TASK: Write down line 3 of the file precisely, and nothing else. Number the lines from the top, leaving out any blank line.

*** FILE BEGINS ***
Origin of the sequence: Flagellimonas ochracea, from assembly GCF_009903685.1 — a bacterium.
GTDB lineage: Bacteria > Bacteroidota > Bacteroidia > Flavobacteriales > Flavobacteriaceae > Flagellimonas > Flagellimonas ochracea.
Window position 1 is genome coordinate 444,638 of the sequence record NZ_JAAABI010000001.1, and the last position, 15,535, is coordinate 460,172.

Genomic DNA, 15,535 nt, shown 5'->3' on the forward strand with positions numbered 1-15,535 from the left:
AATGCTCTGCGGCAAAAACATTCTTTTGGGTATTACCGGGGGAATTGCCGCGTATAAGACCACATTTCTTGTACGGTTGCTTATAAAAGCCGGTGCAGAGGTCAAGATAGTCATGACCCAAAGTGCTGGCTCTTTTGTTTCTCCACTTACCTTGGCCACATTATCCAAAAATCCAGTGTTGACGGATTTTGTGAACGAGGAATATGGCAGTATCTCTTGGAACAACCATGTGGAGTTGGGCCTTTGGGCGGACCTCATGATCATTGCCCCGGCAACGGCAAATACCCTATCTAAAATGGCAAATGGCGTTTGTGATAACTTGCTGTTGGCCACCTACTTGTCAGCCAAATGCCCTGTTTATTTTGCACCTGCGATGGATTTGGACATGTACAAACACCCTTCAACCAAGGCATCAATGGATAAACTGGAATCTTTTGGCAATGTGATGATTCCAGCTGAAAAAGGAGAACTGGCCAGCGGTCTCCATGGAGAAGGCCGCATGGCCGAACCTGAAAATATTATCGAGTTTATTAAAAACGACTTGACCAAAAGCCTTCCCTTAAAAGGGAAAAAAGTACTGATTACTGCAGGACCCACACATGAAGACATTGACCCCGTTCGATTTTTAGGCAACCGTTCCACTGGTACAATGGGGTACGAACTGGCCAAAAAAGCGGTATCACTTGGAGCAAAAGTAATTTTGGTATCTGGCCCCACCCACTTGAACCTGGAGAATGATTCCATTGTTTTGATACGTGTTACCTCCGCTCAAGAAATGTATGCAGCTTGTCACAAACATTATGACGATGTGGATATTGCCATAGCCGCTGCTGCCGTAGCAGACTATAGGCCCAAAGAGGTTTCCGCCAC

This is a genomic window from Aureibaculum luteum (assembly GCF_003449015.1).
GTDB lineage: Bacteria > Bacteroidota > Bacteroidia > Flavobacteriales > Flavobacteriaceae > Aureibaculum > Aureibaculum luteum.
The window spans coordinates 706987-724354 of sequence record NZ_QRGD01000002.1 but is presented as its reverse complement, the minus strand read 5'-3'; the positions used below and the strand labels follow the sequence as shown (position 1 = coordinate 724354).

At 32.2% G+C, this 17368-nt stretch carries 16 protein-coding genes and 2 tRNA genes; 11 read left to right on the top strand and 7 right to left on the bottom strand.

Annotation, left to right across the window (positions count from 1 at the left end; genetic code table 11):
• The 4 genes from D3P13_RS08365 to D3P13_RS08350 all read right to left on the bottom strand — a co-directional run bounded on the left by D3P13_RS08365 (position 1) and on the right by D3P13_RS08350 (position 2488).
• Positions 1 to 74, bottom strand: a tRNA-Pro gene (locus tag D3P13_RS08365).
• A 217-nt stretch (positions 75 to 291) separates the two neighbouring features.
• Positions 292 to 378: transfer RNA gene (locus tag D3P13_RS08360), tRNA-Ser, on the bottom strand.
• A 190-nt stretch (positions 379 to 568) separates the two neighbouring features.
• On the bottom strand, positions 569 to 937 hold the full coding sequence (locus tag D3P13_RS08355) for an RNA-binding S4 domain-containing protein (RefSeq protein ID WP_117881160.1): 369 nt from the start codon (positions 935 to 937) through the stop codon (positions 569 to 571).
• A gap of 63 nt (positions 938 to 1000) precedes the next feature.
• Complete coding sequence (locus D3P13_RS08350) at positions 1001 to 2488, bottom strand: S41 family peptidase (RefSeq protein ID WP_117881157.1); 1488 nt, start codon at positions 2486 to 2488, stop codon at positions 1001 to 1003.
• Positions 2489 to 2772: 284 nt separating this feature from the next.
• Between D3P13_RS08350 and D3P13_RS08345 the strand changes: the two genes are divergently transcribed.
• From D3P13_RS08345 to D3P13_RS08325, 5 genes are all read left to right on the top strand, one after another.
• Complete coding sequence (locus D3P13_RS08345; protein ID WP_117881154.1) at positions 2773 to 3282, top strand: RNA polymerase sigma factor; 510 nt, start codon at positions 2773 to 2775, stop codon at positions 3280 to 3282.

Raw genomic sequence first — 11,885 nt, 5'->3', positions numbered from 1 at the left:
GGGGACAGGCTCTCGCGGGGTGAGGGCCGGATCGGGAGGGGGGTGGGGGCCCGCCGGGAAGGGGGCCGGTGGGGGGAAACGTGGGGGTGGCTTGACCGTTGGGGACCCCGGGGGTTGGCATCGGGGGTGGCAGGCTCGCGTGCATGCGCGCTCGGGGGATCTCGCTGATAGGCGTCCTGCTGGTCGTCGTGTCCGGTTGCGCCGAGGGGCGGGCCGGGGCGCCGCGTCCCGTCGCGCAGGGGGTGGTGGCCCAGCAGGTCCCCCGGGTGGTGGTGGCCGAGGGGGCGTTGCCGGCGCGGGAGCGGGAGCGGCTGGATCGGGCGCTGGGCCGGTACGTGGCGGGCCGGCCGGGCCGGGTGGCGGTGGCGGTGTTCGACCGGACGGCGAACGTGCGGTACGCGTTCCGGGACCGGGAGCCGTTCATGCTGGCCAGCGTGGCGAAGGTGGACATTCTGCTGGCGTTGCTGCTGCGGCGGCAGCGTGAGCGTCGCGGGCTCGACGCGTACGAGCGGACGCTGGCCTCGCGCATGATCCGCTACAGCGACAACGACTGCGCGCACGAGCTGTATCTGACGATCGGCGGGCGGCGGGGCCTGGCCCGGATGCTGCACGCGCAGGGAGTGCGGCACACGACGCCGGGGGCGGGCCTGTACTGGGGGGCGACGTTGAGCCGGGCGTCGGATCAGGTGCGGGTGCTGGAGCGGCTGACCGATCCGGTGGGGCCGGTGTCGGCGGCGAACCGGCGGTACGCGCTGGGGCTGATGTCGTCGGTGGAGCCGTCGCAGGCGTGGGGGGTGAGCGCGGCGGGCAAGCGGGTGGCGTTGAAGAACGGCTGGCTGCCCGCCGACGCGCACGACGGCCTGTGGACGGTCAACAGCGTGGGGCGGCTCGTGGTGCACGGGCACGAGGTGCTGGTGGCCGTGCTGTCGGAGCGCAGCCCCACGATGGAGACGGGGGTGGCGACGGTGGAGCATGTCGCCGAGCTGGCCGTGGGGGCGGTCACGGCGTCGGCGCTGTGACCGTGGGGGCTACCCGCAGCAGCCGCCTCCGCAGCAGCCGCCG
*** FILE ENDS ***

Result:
Window position 1 is genome coordinate 444,638 of the sequence record NZ_JAAABI010000001.1, and the last position, 15,535, is coordinate 460,172.